UNM and the European “Machinery” Regulation
The European Machinery Regulation has the greatest impact on UNM standards. Of the 850 standards harmonised with these regulations, 560 are monitored and managed by UNM.
It encapsulates technical and regulatory requirements for the design of machinery, with the sole purpose of ensuring the safety of operators. Harmonised standards are developed by standardisation bodies and are a means of complying with the essential requirements of these regulations.
The “Machinery” Regulation has just been adopted by the Council as a revision of the Machinery Directive 2006/42/EC, and UNM is more than ever involved in the process of revising the collection of “Machinery” standards.
Link between regulation and standardisation
The free movement of goods is a cornerstone of the European single market. The mechanisms in place to achieve this objective are based on the prevention of new barriers to trade, mutual recognition and technical harmonisation. The new approach to technical harmonisation and standardisation is based on the following principles set out in the 1985 Council Resolution:
- Harmonisation is limited to essential requirements,
- Only products that meet the essential requirements may be placed on the market and put into service,
- Harmonised standards, the reference numbers of which have been published in the Official Journal and which have been transposed into national standards, are presumed to comply with the corresponding essential requirements,
- The application of harmonised standards or other technical specifications is left to the discretion of manufacturers , who are free to choose any technical solution that guarantees compliance with the essential requirements,
- Manufacturers can choose between different conformity assessment procedures provided for in the applicable directive.
A “harmonised standard” is a European standard adopted by one of the European standardisation bodies – CEN, CENELEC and ETSI – on the basis of a request for standardisation submitted by the European Commission. Products that comply with harmonised standards or parts thereof and whose references have been published in the Official Journal of the European Union (OJEU) will be deemed to comply with the requirements covered by the standards in question. Any harmonised standard whose reference has been published in the OJEU gives a presumption of conformity with the Directive it supports.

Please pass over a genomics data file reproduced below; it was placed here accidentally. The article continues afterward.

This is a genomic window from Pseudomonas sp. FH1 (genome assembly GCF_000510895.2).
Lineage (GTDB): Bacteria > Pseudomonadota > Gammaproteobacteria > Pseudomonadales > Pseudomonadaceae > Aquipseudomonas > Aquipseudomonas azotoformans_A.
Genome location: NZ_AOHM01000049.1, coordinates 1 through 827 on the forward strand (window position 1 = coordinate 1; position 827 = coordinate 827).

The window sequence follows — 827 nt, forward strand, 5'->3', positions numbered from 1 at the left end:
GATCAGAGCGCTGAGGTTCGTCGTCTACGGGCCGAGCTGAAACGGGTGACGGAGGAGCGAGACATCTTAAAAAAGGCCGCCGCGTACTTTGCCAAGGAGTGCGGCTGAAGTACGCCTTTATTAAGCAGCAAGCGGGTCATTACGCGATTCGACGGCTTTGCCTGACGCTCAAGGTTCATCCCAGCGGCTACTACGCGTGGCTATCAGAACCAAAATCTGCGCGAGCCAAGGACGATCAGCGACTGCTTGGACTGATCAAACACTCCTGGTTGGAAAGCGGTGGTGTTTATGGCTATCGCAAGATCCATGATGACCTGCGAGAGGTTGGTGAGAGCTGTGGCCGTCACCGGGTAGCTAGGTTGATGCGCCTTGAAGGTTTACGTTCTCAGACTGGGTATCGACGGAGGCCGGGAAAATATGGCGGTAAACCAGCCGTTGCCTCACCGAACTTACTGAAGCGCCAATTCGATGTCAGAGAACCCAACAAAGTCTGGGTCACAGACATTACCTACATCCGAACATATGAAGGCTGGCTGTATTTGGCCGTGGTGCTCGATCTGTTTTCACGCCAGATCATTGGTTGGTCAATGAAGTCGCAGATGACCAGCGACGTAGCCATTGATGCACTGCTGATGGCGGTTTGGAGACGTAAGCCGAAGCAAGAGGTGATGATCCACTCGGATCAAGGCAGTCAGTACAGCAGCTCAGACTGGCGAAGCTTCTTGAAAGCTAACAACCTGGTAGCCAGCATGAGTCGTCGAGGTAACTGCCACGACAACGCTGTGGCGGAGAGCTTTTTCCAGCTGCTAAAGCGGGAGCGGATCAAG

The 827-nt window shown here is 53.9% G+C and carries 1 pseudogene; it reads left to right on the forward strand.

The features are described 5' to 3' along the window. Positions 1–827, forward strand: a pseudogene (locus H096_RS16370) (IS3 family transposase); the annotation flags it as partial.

Harmonised standards contain an Annex ZA which establishes the link between the Essential Requirements of the Directive and the requirements of the standard.
The Safety of machinery standards
There are three types of safety of machinery standards:
- Type-A standards (basic safety standards) giving basic concepts, principles for design and general aspects that can be applied to machinery,
- Type-B standards (generic safety standards) dealing with one safety aspect or one type of safeguard that can be used across a wide range of machinery,
- Type-B1 standards on particular safety aspects (for example, safety distances, surface temperature, noise)
- Type-B2 standards, (for example, two-hand controls, interlocking devices, pressure-sensitive devices, guards),
- Type-C standards (machine safety standards) dealing with detailed safety requirements for a particular machine or group of machines.
For a particular safety requirement (e.g. emergency stop), Type C standards refer to the Type B standard, which covers this requirement for all machines.
Revision of the “Machinery” Directive into the “Machinery” Regulation
The European Commission proposed the draft of the new “Machinery” Regulation in April 2021.
There are several reasons for this revision:
- Ensuring consistency with the EU legislative framework for products
- Providing provisions for high-risk machines
- Covering the new risks associated with new technologies
The new “Machinery” Regulation has just been adopted by the Council. Once it has been signed by the President of the European Parliament and the President of the Council, the regulation will be published in the Official Journal of the European Union and will take effect 20 days after its publication. Member States will then have a 42-month transition period before it is applied.
See the Council’s article
Since April 2021, the topic of adapting the collection of “Machinery” standards has been at the heart of discussions in the safety of machinery Sector Forum. The proposed solutions will make it easier to update standards documents during the planned transitional period.
UNM's involvement in the revision of the “Machinery” Directive
UNM keeps a close eye on issues relating to the Safety of machinery, notably by participating in AFNOR’s COS SST (Comité Stratégique Santé et Sécurité au Travail – Occupational Health and Safety Strategical Committee) and by acting as secretariat for the European Sector Forum, which coordinates standardisation activities on the subject.
The Sector Forum is a consultative and coordinating body for standardisation activities relating to machinery, this committee liaises with the European Commission and the HAS consultants (experts appointed by the European Commission (via Ernst and Young) to assess the conformity of standards with the essential requirements of European directives) on harmonised standards complying with the “Machinery” Directive and advises the technical committees on consistency between type A, B and C standards relating to machinery.
This committee brings together representatives of European Technical Committees (CEN and CENELEC), representatives of European standardisation bodies, representatives of the European Commission and HAS consultants.
With two two-day meetings a year, the enables the pitfalls and concerns of standardisation stakeholders to be brought directly to the attention of the European Commission, which is why it is a strategic body.